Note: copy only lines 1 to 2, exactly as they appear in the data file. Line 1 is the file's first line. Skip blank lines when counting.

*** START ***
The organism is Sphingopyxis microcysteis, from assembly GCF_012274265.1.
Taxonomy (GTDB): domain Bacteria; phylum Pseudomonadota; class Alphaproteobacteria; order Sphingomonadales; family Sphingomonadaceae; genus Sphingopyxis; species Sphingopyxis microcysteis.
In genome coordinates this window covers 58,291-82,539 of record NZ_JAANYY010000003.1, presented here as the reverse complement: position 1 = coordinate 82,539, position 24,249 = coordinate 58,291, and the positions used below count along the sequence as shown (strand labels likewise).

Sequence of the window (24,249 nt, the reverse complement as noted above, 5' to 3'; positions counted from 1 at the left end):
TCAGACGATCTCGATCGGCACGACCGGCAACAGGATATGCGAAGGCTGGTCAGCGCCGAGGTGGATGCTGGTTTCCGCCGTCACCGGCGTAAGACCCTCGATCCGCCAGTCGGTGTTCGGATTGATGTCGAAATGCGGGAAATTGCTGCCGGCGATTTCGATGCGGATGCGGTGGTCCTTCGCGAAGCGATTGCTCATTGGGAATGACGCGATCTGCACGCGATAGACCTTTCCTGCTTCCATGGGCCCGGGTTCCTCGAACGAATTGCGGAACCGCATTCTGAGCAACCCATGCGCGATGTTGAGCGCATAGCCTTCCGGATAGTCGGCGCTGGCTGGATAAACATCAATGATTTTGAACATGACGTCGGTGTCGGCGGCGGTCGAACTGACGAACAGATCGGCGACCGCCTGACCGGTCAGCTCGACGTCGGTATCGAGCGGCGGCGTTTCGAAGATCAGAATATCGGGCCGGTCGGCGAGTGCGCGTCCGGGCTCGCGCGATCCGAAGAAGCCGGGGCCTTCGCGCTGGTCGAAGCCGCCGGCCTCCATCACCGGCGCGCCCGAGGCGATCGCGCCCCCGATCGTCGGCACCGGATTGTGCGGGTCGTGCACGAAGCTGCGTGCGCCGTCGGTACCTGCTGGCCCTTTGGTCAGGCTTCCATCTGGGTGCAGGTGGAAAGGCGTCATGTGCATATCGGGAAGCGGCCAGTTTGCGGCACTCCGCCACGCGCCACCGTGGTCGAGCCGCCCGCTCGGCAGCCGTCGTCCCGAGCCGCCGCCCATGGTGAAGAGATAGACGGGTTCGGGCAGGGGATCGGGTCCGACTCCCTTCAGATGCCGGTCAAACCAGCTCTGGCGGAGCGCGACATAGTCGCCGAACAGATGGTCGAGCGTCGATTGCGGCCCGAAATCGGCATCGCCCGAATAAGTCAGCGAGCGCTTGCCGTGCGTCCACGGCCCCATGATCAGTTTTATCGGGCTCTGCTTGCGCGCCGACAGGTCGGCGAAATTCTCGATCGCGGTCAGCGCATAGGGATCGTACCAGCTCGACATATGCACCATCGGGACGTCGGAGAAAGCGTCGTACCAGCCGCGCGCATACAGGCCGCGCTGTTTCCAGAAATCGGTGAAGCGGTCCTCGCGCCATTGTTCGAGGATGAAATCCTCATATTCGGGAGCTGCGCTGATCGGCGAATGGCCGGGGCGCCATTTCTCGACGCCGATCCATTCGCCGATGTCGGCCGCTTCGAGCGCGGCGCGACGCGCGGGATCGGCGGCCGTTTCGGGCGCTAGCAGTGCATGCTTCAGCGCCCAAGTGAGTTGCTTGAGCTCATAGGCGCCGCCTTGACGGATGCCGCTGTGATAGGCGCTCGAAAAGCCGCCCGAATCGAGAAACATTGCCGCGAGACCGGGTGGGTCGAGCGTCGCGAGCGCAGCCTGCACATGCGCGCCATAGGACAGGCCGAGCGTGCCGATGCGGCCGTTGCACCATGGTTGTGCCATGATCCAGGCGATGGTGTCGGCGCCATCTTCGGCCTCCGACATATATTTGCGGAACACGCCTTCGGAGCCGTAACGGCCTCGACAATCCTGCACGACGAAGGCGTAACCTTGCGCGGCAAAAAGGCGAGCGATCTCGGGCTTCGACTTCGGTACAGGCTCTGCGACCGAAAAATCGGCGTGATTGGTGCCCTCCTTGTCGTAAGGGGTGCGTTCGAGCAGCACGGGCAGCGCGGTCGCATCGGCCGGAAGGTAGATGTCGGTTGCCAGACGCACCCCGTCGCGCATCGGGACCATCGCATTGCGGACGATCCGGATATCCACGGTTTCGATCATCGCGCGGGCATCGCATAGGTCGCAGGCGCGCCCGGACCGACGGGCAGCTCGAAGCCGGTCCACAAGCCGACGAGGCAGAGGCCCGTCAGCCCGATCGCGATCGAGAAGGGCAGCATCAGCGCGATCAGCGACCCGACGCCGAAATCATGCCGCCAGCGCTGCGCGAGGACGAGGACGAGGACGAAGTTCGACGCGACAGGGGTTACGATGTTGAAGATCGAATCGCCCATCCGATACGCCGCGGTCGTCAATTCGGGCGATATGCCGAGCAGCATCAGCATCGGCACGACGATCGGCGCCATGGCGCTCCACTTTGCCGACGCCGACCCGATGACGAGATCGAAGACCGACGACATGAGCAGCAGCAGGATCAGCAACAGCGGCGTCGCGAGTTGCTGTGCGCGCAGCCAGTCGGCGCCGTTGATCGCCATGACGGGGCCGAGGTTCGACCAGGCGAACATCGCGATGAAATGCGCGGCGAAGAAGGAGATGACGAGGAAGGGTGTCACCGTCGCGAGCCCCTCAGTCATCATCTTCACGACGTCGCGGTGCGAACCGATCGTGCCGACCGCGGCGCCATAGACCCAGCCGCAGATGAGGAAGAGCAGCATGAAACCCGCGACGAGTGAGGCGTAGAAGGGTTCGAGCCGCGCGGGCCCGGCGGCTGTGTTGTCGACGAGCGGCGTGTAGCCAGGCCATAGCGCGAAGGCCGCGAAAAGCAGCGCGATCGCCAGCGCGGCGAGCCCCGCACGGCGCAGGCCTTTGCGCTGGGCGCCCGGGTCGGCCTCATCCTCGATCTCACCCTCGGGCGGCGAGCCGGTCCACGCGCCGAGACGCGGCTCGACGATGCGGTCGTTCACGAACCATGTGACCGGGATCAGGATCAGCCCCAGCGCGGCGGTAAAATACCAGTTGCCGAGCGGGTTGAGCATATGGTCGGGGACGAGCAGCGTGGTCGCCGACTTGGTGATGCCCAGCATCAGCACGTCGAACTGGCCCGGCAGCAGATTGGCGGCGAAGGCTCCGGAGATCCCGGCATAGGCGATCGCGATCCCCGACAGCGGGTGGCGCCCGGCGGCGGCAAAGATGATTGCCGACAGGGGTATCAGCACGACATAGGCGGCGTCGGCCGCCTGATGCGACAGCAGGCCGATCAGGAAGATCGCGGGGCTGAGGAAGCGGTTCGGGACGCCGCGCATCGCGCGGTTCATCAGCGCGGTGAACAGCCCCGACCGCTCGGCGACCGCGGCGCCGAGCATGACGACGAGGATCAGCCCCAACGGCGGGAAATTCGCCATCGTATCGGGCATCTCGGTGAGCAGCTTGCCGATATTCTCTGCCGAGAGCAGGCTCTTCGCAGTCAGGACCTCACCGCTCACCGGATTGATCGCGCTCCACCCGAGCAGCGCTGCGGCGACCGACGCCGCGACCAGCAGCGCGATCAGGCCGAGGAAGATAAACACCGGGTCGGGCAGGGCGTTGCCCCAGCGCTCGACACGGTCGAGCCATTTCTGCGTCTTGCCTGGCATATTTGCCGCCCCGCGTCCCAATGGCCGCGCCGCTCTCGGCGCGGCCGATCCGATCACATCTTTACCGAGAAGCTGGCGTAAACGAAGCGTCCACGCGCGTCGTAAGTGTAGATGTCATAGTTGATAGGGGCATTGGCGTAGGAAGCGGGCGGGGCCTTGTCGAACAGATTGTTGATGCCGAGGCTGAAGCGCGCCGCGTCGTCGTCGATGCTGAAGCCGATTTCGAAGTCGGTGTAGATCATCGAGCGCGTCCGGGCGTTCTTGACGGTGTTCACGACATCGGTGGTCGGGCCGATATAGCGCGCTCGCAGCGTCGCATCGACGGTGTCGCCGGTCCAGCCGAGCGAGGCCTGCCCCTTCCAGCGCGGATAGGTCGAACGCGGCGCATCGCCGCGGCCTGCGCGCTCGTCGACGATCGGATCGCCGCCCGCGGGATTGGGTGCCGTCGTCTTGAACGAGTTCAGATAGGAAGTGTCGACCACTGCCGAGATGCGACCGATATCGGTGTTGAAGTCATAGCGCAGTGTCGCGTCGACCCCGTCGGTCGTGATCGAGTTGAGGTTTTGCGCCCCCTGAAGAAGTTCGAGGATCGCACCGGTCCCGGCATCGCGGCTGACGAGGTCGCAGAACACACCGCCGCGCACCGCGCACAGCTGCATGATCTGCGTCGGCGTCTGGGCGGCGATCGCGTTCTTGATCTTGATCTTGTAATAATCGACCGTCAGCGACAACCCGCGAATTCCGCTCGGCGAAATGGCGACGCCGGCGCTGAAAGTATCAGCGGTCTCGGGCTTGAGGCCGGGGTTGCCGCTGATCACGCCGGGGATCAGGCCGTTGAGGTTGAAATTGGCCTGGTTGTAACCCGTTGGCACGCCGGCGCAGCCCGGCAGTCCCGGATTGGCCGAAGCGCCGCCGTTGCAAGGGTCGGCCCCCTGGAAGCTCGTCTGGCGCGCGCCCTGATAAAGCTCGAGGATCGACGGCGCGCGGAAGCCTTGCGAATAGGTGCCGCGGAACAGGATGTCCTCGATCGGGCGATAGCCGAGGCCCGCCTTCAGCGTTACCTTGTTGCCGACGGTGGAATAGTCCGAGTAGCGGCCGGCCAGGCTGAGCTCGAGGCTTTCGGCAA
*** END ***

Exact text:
The organism is Sphingopyxis microcysteis, from assembly GCF_012274265.1.
Taxonomy (GTDB): domain Bacteria; phylum Pseudomonadota; class Alphaproteobacteria; order Sphingomonadales; family Sphingomonadaceae; genus Sphingopyxis; species Sphingopyxis microcysteis.